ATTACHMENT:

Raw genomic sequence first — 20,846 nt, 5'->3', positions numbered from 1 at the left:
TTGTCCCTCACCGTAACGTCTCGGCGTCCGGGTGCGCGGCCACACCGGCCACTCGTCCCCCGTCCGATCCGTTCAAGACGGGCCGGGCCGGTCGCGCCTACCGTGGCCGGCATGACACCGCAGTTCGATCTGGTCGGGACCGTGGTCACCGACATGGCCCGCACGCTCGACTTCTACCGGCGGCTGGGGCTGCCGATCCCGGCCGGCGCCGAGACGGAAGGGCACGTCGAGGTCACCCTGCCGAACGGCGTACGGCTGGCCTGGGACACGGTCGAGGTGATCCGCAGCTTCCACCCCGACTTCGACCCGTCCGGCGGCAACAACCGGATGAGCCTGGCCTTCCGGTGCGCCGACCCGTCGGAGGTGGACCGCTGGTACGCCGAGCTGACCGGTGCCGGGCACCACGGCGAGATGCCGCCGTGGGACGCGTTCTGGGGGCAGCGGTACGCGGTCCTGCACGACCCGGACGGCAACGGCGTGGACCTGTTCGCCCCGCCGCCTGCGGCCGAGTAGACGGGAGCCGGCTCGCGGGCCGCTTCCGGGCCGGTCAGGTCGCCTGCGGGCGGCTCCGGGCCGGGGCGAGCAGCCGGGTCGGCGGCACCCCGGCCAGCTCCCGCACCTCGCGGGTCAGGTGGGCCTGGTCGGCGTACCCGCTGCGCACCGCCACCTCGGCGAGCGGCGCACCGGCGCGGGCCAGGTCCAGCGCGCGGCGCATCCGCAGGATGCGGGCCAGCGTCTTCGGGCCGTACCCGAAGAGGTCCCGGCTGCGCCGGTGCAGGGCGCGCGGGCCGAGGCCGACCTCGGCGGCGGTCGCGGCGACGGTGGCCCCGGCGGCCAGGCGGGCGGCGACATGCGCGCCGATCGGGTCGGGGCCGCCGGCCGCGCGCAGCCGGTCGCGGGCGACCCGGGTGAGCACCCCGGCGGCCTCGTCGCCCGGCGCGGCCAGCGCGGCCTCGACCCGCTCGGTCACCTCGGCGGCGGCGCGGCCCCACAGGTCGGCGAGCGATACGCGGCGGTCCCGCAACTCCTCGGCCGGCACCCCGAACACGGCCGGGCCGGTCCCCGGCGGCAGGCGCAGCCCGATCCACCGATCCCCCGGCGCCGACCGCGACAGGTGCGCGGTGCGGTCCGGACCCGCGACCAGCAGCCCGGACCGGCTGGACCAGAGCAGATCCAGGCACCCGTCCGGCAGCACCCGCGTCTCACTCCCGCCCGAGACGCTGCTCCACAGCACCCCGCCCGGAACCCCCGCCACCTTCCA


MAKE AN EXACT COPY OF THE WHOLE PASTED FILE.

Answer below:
Raw genomic sequence first — 20,846 nt, 5'->3', positions numbered from 1 at the left:
TTGTCCCTCACCGTAACGTCTCGGCGTCCGGGTGCGCGGCCACACCGGCCACTCGTCCCCCGTCCGATCCGTTCAAGACGGGCCGGGCCGGTCGCGCCTACCGTGGCCGGCATGACACCGCAGTTCGATCTGGTCGGGACCGTGGTCACCGACATGGCCCGCACGCTCGACTTCTACCGGCGGCTGGGGCTGCCGATCCCGGCCGGCGCCGAGACGGAAGGGCACGTCGAGGTCACCCTGCCGAACGGCGTACGGCTGGCCTGGGACACGGTCGAGGTGATCCGCAGCTTCCACCCCGACTTCGACCCGTCCGGCGGCAACAACCGGATGAGCCTGGCCTTCCGGTGCGCCGACCCGTCGGAGGTGGACCGCTGGTACGCCGAGCTGACCGGTGCCGGGCACCACGGCGAGATGCCGCCGTGGGACGCGTTCTGGGGGCAGCGGTACGCGGTCCTGCACGACCCGGACGGCAACGGCGTGGACCTGTTCGCCCCGCCGCCTGCGGCCGAGTAGACGGGAGCCGGCTCGCGGGCCGCTTCCGGGCCGGTCAGGTCGCCTGCGGGCGGCTCCGGGCCGGGGCGAGCAGCCGGGTCGGCGGCACCCCGGCCAGCTCCCGCACCTCGCGGGTCAGGTGGGCCTGGTCGGCGTACCCGCTGCGCACCGCCACCTCGGCGAGCGGCGCACCGGCGCGGGCCAGGTCCAGCGCGCGGCGCATCCGCAGGATGCGGGCCAGCGTCTTCGGGCCGTACCCGAAGAGGTCCCGGCTGCGCCGGTGCAGGGCGCGCGGGCCGAGGCCGACCTCGGCGGCGGTCGCGGCGACGGTGGCCCCGGCGGCCAGGCGGGCGGCGACATGCGCGCCGATCGGGTCGGGGCCGCCGGCCGCGCGCAGCCGGTCGCGGGCGACCCGGGTGAGCACCCCGGCGGCCTCGTCGCCCGGCGCGGCCAGCGCGGCCTCGACCCGCTCGGTCACCTCGGCGGCGGCGCGGCCCCACAGGTCGGCGAGCGATACGCGGCGGTCCCGCAACTCCTCGGCCGGCACCCCGAACACGGCCGGGCCGGTCCCCGGCGGCAGGCGCAGCCCGATCCACCGATCCCCCGGCGCCGACCGCGACAGGTGCGCGGTGCGGTCCGGACCCGCGACCAGCAGCCCGGACCGGCTGGACCAGAGCAGATCCAGGCACCCGTCCGGCAGCACCCGCGTCTCACTCCCGCCCGAGACGCTGCTCCACAGCACCCCGCCCGGAACCCCCGCCACCTTCCA